Unveiled by Nasa on Thursday, the compelling evidence for the primitive ocean adds to an emerging picture of Mars as a warm and wet world in its youth, which trickled with streams, winding river deltas, and long-standing lakes, soon after it formed 4.5bn years ago.

The view of the planet’s ancient history radically re-writes what many scientists believed only a decade ago. Back then, flowing water was widely considered to have been a more erratic presence on Mars, gushing forth only rarely, and never forming long-standing seas and oceans.

“A major question has been how much water did Mars actually have when it was young and how did it lose that water?” said Michael Mumma, a senior scientist at Nasa Goddard Space Flight Center in Maryland....

http://www.theguardian.com/science/2015/mar/05/nasa-finds-evidence-of-a-vast-ancient-ocean-on-mars
A huge primitive ocean covered one-fifth of the red planet’s surface, making it warm, wet and ideal for alien life to gain a foothold, scientists say
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New Species Discovered Beneath Ocean Crust | #Geology #GeologyPage

Two miles below the surface of the ocean, researchers have discovered new microbes that “breathe” sulfate.

The microbes, which have yet to be classified and named, exist in massive undersea aquifers — networks of channels in porous rock beneath the ocean where water continually churns. About one-third of the Earth’s biomass is thought to exist in this largely uncharted environment.

Read more : http://www.geologypage.com/2015/02/new-species-discovered-beneath-ocean.html

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Image: C-DEBI researchers deply the ROV Jason to collect samples. Alberto Robador / USC Two miles below the surface of the ocean, researchers have discovered new microbes that “breathe” sulfate. The microbes, which have yet t...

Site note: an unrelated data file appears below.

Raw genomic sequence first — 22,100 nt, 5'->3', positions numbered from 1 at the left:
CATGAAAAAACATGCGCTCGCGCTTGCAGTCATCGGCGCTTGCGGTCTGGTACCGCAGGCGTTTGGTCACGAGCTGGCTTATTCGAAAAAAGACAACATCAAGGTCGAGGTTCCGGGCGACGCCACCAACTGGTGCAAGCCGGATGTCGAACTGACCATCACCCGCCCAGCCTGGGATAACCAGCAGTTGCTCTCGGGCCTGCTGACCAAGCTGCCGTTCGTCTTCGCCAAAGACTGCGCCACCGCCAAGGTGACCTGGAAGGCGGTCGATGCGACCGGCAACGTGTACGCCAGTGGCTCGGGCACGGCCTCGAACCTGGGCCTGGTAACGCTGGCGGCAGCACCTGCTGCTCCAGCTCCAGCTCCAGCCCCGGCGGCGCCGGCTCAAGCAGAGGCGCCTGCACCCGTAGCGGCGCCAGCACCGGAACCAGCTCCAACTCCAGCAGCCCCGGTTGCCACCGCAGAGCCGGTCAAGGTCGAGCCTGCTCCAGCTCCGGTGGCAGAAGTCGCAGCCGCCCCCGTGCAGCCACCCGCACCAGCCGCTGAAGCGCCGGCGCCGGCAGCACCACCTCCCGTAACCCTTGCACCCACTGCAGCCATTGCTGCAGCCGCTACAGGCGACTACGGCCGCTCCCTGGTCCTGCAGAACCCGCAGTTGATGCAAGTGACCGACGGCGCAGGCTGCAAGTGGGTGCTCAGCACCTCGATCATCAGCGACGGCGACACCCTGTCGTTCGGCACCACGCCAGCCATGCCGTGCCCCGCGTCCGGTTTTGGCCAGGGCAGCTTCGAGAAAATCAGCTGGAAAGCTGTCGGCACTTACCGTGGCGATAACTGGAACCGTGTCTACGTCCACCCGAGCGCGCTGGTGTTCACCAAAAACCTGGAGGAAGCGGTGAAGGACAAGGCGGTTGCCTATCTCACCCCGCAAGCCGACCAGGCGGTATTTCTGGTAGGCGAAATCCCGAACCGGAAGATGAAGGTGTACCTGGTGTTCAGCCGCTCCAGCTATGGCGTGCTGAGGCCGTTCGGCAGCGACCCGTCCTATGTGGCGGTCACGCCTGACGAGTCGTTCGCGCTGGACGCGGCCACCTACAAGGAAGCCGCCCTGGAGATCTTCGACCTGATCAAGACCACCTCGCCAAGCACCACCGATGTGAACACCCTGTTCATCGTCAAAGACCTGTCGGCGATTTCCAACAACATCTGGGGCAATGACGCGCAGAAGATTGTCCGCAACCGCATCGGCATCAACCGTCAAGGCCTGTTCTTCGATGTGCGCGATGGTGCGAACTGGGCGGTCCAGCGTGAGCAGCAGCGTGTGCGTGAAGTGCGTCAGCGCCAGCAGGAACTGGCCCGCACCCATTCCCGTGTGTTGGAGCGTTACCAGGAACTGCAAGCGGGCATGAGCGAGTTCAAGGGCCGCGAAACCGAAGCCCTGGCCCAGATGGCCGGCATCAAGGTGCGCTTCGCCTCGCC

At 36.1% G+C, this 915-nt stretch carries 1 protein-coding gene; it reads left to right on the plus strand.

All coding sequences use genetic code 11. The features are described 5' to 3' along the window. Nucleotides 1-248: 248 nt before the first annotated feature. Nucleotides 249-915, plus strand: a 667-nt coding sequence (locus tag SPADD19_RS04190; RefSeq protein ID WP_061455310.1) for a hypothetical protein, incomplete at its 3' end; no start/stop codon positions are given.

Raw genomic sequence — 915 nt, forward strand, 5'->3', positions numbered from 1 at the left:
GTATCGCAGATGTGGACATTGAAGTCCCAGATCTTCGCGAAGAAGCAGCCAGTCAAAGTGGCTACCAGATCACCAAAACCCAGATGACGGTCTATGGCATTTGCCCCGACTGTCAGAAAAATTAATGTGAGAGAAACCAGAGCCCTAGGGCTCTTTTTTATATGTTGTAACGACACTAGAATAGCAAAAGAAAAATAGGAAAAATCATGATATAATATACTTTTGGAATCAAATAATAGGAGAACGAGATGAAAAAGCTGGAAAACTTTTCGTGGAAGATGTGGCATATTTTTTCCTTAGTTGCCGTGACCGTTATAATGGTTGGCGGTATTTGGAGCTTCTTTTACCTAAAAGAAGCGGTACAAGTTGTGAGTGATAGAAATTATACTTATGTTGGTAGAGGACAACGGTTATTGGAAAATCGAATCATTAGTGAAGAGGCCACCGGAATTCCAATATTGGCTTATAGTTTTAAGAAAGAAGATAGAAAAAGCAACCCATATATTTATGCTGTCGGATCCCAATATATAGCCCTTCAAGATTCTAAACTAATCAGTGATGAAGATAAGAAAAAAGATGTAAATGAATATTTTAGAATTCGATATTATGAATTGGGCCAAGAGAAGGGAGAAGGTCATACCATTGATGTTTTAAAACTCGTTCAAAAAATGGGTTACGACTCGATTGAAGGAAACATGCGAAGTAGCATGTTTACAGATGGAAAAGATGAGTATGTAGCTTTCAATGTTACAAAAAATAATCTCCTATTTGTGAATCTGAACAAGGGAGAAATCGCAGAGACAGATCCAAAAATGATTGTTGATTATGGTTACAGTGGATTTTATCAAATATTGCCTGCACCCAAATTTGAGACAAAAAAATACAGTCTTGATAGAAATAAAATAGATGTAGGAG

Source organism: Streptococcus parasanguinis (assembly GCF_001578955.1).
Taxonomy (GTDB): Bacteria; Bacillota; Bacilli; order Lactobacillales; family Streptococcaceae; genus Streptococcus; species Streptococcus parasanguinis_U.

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The second bite of a Martian mountain taken by our Curiosity Mars Rover​ rover hints at long-ago effects of water that was more acidic than any evidenced in the rover's first taste of Mount Sharp, a layered rock record of ancient Martian environments. Details: http://go.nasa.gov/1FbGyDV
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The number of matriculants who passed in 2014 is much lower than many media reports suggest
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Have him in circles
55 people
Michel Mafumba's profile photo
Epic TV's profile photo
Jean-Marie Tshibangu's profile photo
David Gustafsson's profile photo
Tarryn van Wyk's profile photo
Nguyen Thanh Duc's profile photo
West Point Toy & Hobby's profile photo
kuralai kseitbekova's profile photo
Zenobia Gillion's profile photo
Education
  • University of Cape Town
    Geology
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Story
Introduction
Geologist, aspiring author and perpetual student - I have an insatiable curiosity about a wide range of subjects (I also own a 14 year old Estwing geological hammer; I call it Mjölnir. It's my special friend).
Bragging rights
Survived the Karoo, Survived 27, Recently ate eel nigiri, Survived 32, Started writing a book, Owned by two cats, Bought a PS4
Work
Occupation
Lecturer
Employment
  • Cape Peninsula University of Technology (CPUT)
    present
Basic Information
Gender
Male